A few rule changes and a bit of supervision could curb vandalism in the WMA’s
Essentially, those of us who actually care about the outdoors, about nature, about the planet, have to give way to those who so obviously don't.
I’m not sure how the current policies have anything to do with Wildlife Management or Sustainable Development.
This little exchange highlights my concern that we spend billions on highways, millions on full-service campgrounds, millions on Wellness Centres, swimming pools, ice rinks, paved walk and bike paths, spray parks, etc. while spending very little (and it would take very little) to make the best use of our natural areas.
This week's inspiration....
RADIO FREE VERMONT
A Fable Of Resistance
by Bill McKibben
Blue Rider Press
What if the people in a state decided that their values and lifestyle were at odd with the norms of the country at large? What if an aging idealist who saw the world he loved slipping away, was able to act as a flashpoint for that general state of mind? What if they imagined that our centralized, heavily marketed, brand conscious conspicuous consumption-based world could be replaced by a community based upon: “Vermont milk, Vermont beer, Vermont music,” a place of a “free local economy, where neighbors make things for neighbors—and so they actually bother to give them some taste, body, and character.”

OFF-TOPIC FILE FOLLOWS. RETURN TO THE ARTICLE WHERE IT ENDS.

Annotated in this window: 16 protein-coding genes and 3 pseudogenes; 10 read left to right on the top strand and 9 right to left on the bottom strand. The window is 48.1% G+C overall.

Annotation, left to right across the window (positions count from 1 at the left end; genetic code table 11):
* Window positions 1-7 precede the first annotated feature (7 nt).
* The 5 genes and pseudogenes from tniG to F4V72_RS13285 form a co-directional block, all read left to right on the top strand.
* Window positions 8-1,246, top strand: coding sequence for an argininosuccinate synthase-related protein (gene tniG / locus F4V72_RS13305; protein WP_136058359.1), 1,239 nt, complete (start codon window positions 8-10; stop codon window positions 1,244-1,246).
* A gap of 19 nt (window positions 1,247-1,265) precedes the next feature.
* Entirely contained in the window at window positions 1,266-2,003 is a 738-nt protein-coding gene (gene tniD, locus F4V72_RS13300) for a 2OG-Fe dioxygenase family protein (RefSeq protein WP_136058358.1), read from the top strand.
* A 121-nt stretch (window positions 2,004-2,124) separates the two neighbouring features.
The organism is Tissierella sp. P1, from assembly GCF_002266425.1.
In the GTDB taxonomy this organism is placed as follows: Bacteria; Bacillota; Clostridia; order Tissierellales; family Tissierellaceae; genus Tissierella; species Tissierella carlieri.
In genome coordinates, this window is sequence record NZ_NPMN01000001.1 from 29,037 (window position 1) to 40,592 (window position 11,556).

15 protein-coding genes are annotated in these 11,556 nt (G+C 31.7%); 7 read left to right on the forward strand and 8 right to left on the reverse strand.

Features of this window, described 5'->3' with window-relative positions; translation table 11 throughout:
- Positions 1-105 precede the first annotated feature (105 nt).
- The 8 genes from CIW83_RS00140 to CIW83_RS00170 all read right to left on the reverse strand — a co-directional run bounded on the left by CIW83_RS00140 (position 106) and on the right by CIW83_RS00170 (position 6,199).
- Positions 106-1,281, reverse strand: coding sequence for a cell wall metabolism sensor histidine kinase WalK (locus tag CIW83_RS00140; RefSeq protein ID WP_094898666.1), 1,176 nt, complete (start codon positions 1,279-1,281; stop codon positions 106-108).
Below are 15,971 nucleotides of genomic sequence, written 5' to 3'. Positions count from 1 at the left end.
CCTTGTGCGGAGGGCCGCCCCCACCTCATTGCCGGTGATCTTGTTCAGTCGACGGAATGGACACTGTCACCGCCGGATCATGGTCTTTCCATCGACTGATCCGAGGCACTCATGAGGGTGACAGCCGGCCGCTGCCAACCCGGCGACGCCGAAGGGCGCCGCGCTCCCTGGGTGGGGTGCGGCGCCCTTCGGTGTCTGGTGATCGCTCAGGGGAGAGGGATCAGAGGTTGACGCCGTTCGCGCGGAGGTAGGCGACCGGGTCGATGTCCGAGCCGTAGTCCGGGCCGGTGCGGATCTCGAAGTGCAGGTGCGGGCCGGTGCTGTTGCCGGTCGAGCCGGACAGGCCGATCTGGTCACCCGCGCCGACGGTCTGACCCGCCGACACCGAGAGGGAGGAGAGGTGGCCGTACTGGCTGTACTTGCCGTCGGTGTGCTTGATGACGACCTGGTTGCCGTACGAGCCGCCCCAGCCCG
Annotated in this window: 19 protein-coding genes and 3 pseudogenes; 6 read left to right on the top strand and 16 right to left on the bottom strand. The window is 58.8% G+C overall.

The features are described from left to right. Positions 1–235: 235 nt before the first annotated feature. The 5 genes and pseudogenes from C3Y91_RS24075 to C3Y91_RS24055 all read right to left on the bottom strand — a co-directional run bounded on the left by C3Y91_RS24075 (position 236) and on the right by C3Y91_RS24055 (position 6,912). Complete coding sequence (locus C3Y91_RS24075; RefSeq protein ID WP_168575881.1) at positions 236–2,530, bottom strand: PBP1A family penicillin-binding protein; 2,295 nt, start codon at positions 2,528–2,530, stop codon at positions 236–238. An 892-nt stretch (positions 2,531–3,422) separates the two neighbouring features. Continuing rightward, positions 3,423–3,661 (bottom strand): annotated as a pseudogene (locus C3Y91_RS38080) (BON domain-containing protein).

Ken Storie (20.02.17)
More Manitoba Natural Places...
Next Week… Unsustainable Camping.